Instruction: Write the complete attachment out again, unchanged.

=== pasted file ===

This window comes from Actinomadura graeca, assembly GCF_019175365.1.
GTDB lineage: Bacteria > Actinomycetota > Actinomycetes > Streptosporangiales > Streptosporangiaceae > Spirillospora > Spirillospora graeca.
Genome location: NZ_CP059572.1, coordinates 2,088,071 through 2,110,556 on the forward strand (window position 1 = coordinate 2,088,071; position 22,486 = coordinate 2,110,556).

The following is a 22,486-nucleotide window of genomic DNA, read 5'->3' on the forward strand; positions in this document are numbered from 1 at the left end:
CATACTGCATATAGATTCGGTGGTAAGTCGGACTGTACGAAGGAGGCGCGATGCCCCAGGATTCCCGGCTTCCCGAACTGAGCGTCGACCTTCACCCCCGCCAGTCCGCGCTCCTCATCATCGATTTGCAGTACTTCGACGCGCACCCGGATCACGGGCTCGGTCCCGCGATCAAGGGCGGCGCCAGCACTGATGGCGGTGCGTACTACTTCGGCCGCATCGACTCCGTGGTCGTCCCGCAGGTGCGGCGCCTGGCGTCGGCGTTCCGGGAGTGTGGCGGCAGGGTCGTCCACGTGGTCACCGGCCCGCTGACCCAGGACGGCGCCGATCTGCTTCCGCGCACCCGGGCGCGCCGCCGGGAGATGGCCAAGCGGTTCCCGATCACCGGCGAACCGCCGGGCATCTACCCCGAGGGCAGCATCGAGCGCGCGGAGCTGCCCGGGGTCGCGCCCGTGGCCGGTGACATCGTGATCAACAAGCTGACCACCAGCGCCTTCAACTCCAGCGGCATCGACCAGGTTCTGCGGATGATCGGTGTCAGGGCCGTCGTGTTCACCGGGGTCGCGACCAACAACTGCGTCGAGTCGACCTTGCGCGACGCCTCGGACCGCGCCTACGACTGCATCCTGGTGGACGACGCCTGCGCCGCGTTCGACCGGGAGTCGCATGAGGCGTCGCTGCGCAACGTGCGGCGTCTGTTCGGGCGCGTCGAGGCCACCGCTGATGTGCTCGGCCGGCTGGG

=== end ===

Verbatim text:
This window comes from Actinomadura graeca, assembly GCF_019175365.1.
GTDB lineage: Bacteria > Actinomycetota > Actinomycetes > Streptosporangiales > Streptosporangiaceae > Spirillospora > Spirillospora graeca.
Genome location: NZ_CP059572.1, coordinates 2,088,071 through 2,110,556 on the forward strand (window position 1 = coordinate 2,088,071; position 22,486 = coordinate 2,110,556).

The following is a 22,486-nucleotide window of genomic DNA, read 5'->3' on the forward strand; positions in this document are numbered from 1 at the left end:
CATACTGCATATAGATTCGGTGGTAAGTCGGACTGTACGAAGGAGGCGCGATGCCCCAGGATTCCCGGCTTCCCGAACTGAGCGTCGACCTTCACCCCCGCCAGTCCGCGCTCCTCATCATCGATTTGCAGTACTTCGACGCGCACCCGGATCACGGGCTCGGTCCCGCGATCAAGGGCGGCGCCAGCACTGATGGCGGTGCGTACTACTTCGGCCGCATCGACTCCGTGGTCGTCCCGCAGGTGCGGCGCCTGGCGTCGGCGTTCCGGGAGTGTGGCGGCAGGGTCGTCCACGTGGTCACCGGCCCGCTGACCCAGGACGGCGCCGATCTGCTTCCGCGCACCCGGGCGCGCCGCCGGGAGATGGCCAAGCGGTTCCCGATCACCGGCGAACCGCCGGGCATCTACCCCGAGGGCAGCATCGAGCGCGCGGAGCTGCCCGGGGTCGCGCCCGTGGCCGGTGACATCGTGATCAACAAGCTGACCACCAGCGCCTTCAACTCCAGCGGCATCGACCAGGTTCTGCGGATGATCGGTGTCAGGGCCGTCGTGTTCACCGGGGTCGCGACCAACAACTGCGTCGAGTCGACCTTGCGCGACGCCTCGGACCGCGCCTACGACTGCATCCTGGTGGACGACGCCTGCGCCGCGTTCGACCGGGAGTCGCATGAGGCGTCGCTGCGCAACGTGCGGCGTCTGTTCGGGCGCGTCGAGGCCACCGCTGATGTGCTCGGCCGGCTGGG